Ancient passive house construction
About one thousand years ago, the Taos Pueblo established a town using massive adobe masonry walls. Nowadays, one-hundred fifty people still live here, twenty of them year-round. Cooling comes from keeping the heat out and letting in the cold air at night. The thick walls retain the heat of the internal gains, people and open fires (currently wood stoves are allowed).
An arid climate with snow and seasonal downpours results in buildings with flat roofs and large scuppers.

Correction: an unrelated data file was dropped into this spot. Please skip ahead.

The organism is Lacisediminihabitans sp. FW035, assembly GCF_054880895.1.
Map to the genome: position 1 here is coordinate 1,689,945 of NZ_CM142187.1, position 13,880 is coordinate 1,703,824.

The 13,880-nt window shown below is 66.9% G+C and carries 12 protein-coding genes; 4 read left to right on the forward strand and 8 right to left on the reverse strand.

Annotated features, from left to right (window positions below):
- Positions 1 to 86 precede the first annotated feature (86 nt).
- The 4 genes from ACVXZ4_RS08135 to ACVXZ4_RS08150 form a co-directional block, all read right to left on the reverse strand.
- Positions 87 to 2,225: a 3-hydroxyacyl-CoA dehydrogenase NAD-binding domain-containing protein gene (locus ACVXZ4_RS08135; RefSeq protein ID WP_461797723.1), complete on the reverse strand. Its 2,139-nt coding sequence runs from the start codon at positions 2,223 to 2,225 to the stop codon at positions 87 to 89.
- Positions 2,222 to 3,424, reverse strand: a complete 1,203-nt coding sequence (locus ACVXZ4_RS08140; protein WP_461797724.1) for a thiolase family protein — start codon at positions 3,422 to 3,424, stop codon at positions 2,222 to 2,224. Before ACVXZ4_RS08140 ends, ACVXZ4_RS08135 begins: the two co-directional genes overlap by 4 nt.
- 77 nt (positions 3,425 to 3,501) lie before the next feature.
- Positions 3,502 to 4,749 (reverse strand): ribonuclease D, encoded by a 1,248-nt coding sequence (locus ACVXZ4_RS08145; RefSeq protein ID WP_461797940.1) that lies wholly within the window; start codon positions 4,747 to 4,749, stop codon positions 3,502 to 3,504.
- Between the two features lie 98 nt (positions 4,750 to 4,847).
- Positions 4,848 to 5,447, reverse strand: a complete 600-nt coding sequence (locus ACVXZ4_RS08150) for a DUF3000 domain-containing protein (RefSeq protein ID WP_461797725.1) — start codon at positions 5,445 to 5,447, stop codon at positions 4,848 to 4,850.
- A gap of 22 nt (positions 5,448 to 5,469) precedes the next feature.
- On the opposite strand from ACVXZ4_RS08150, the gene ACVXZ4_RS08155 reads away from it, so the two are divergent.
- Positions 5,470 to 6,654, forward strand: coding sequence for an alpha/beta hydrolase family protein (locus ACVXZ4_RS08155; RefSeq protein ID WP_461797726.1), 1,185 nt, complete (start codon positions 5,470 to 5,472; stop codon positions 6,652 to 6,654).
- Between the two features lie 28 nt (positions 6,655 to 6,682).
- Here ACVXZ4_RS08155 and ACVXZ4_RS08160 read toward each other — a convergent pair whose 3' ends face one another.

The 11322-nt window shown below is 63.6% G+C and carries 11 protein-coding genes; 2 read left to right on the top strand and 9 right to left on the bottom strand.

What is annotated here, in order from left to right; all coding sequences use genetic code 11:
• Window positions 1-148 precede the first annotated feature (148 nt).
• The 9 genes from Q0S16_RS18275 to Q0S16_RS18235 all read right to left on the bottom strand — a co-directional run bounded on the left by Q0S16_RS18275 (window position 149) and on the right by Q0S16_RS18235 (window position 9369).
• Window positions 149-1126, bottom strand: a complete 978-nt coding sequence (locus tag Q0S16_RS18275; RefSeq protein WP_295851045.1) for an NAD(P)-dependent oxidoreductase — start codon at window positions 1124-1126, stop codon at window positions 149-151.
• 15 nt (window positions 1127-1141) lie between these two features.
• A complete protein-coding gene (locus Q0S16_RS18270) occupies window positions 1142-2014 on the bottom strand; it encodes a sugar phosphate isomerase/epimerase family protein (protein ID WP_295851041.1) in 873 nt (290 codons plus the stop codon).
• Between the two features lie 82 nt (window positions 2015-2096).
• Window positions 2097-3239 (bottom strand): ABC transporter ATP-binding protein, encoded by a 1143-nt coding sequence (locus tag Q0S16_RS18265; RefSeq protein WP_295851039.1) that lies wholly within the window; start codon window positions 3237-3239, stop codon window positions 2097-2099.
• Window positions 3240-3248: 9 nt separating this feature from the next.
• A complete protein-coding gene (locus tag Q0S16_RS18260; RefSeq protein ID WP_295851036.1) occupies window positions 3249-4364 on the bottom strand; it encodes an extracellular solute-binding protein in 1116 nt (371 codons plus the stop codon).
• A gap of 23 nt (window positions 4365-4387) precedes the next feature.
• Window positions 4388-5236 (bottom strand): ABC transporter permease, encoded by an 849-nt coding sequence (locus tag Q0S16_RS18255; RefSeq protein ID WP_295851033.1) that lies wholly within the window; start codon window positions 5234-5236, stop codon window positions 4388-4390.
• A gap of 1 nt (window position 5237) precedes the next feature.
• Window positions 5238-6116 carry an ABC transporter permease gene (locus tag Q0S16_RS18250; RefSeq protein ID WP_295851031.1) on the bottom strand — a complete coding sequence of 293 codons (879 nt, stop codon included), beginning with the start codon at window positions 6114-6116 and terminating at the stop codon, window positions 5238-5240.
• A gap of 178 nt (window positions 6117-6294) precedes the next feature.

Adobe bricks are made of sand, earth, and a fibrous material such as straw, then laid out to dry under the abundant sun.
Thick masonry walls allow multi-story construction.
Traditionally, Pueblo buildings were accessed up a ladder and through an opening in the roof. Solid doors are one of the few allowed alterations.
The earth oven and shade structure are part of the original. Wood stairs and the church crosses visible in the background date from the Spanish conquest.